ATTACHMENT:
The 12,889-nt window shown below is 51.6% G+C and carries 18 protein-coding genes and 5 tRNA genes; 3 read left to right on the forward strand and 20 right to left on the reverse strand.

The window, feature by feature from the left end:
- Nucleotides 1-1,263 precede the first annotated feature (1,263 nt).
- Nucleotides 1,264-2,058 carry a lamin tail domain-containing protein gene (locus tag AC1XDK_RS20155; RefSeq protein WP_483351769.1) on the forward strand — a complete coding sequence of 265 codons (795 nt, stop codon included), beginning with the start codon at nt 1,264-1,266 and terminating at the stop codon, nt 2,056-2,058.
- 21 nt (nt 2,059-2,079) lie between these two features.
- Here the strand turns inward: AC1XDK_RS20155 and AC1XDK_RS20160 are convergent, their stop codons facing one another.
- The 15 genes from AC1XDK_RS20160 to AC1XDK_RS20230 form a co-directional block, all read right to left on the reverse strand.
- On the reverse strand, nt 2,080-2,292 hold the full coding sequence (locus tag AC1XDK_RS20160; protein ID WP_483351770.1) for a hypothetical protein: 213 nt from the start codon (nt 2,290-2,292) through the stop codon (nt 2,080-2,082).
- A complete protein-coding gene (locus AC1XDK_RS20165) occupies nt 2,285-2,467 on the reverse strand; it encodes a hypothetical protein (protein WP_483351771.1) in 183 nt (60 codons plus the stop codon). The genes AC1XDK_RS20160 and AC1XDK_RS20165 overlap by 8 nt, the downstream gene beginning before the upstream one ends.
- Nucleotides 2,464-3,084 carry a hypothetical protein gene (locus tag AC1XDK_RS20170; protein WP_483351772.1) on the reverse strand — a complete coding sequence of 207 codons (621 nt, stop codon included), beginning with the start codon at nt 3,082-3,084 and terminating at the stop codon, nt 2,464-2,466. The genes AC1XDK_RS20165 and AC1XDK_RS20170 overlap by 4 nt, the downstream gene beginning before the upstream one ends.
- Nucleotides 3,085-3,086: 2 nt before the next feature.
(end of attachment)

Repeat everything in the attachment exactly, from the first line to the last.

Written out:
The 12,889-nt window shown below is 51.6% G+C and carries 18 protein-coding genes and 5 tRNA genes; 3 read left to right on the forward strand and 20 right to left on the reverse strand.

The window, feature by feature from the left end:
- Nucleotides 1-1,263 precede the first annotated feature (1,263 nt).
- Nucleotides 1,264-2,058 carry a lamin tail domain-containing protein gene (locus tag AC1XDK_RS20155; RefSeq protein WP_483351769.1) on the forward strand — a complete coding sequence of 265 codons (795 nt, stop codon included), beginning with the start codon at nt 1,264-1,266 and terminating at the stop codon, nt 2,056-2,058.
- 21 nt (nt 2,059-2,079) lie between these two features.
- Here the strand turns inward: AC1XDK_RS20155 and AC1XDK_RS20160 are convergent, their stop codons facing one another.
- The 15 genes from AC1XDK_RS20160 to AC1XDK_RS20230 form a co-directional block, all read right to left on the reverse strand.
- On the reverse strand, nt 2,080-2,292 hold the full coding sequence (locus tag AC1XDK_RS20160; protein ID WP_483351770.1) for a hypothetical protein: 213 nt from the start codon (nt 2,290-2,292) through the stop codon (nt 2,080-2,082).
- A complete protein-coding gene (locus AC1XDK_RS20165) occupies nt 2,285-2,467 on the reverse strand; it encodes a hypothetical protein (protein WP_483351771.1) in 183 nt (60 codons plus the stop codon). The genes AC1XDK_RS20160 and AC1XDK_RS20165 overlap by 8 nt, the downstream gene beginning before the upstream one ends.
- Nucleotides 2,464-3,084 carry a hypothetical protein gene (locus tag AC1XDK_RS20170; protein WP_483351772.1) on the reverse strand — a complete coding sequence of 207 codons (621 nt, stop codon included), beginning with the start codon at nt 3,082-3,084 and terminating at the stop codon, nt 2,464-2,466. The genes AC1XDK_RS20165 and AC1XDK_RS20170 overlap by 4 nt, the downstream gene beginning before the upstream one ends.
- Nucleotides 3,085-3,086: 2 nt before the next feature.